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Google gives its AI the reins over its data center cooling systems

The inside of data centers is loud and hot — and keeping servers from overheating is a major factor in the cost of running them. It’s no surprise then that the big players in this space, including Facebook, Microsoft and Google all looking for different ways of saving cooling cost. Facebook uses cool outside air when possible, Microsoft is experimenting with underwater data centers and Google is being Google and looking to its AI models for some extra savings.

A few years ago, Google, through its DeepMind affiliate, started looking into how it could use machine learning to provide its operators some additional guidance on how to best cool its data centers. At the time, though, the system only made recommendations and the human operators decided whether to implement them. Those humans can now take longer naps during the afternoon because the team has decided that the models are now good enough to give the AI-powered system full control over the cooling system. Operators can still intervene, of course, but as long as the AI doesn’t decide to burn the place down, the system runs autonomously.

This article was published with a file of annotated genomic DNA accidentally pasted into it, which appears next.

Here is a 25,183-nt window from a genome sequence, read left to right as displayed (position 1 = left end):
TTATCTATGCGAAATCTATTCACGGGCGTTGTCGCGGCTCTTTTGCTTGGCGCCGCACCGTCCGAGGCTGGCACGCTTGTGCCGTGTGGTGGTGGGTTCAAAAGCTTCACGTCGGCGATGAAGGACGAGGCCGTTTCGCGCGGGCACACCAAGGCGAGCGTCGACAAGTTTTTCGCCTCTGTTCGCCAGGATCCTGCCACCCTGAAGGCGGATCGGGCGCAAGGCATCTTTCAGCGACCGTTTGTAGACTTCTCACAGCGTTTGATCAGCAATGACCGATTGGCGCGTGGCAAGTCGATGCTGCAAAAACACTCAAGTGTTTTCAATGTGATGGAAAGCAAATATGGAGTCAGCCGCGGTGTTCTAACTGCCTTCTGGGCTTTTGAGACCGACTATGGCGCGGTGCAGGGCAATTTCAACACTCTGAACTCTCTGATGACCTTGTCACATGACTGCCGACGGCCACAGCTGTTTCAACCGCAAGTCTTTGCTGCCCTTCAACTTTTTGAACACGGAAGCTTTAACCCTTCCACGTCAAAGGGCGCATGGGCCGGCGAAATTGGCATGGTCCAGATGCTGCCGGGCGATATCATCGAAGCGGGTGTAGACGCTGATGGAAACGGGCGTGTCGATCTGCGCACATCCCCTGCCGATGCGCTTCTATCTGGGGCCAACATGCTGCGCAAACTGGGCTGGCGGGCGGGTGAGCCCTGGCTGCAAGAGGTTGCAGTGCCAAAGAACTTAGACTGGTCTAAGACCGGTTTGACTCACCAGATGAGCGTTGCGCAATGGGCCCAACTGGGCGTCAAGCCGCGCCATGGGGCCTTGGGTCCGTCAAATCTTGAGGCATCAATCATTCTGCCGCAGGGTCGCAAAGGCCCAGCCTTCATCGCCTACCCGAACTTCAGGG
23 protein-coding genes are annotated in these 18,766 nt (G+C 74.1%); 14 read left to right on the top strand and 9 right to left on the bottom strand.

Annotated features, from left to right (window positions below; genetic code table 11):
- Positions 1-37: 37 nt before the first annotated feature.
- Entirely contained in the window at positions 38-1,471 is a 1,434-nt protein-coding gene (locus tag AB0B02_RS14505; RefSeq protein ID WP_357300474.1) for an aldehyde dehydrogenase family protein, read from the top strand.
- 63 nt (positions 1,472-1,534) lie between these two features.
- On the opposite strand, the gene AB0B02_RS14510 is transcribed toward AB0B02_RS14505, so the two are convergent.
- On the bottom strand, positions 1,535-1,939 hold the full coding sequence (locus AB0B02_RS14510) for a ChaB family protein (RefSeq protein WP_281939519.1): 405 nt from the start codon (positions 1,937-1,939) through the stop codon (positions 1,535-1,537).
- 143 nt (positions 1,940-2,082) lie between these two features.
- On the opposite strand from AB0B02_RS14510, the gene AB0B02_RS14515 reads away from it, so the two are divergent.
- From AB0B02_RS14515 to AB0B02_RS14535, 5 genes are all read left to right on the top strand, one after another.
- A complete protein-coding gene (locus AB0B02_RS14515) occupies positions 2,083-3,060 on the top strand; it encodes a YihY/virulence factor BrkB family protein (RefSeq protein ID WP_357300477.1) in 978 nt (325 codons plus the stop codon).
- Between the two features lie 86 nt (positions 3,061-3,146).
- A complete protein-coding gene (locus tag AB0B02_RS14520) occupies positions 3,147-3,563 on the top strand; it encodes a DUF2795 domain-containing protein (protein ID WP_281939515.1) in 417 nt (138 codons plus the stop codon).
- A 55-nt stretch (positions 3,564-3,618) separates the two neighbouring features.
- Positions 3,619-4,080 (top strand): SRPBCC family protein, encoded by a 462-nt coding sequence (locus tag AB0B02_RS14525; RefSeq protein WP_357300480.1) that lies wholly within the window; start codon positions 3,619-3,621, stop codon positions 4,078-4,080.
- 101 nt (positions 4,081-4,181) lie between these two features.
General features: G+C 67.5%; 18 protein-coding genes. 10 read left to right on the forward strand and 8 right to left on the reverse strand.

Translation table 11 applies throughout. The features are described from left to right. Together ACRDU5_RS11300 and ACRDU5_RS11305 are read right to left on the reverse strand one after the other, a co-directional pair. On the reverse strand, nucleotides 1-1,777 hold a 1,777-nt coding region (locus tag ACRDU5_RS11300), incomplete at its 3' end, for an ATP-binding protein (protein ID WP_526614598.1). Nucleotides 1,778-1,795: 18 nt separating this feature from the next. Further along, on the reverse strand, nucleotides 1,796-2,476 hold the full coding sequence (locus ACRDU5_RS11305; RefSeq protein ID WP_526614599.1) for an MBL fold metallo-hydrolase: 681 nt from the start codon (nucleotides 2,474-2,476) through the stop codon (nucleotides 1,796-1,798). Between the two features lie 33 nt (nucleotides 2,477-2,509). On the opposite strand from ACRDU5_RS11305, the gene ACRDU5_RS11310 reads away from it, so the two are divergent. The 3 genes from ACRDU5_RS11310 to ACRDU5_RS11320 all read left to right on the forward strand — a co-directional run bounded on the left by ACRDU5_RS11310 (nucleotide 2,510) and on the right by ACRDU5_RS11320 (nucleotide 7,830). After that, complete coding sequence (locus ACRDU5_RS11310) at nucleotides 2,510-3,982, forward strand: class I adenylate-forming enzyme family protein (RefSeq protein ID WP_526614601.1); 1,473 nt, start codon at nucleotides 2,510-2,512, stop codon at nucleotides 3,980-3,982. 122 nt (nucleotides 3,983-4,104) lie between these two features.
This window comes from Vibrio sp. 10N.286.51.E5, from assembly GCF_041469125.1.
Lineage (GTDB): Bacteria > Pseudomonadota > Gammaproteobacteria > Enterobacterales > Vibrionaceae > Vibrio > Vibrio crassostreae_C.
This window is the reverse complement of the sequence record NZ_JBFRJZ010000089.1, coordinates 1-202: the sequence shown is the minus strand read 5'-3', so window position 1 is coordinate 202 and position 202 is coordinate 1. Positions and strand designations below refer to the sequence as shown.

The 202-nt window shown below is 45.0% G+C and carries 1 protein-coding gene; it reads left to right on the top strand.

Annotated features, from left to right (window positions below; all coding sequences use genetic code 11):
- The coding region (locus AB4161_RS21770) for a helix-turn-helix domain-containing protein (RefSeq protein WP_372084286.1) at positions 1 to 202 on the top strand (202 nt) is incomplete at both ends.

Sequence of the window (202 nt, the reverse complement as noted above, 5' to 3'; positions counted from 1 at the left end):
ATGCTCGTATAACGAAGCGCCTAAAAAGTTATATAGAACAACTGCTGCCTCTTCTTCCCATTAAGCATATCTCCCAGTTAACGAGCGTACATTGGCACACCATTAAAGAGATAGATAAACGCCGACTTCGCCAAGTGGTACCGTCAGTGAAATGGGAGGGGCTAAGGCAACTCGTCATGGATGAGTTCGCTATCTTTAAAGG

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The new cooling system is now in place in a number of Google’s data centers. Every five minutes, the system polls thousands of sensors inside the data center and chooses the optimal actions based on this information. There are all kinds of checks and balances here, of course, so the chances of one of Google’s data centers going up in flames because of this is low.

Like most machine learning models, this one also became better as it gathered more data. It’s now delivering energy savings of 30 percent on average compared to the data centers’ historical energy usage.

One thing that’s worth noting here is that Google is obviously trying to save a few bucks, but in many ways, the company is also looking at this as a way of promoting its own machine learning services. What works in a data center, after all, should also work in a large office building. “In the long term, we think there’s potential to apply this technology in other industrial settings and help tackle climate change on an even grander scale,” DeepMind writes in today’s announcement.



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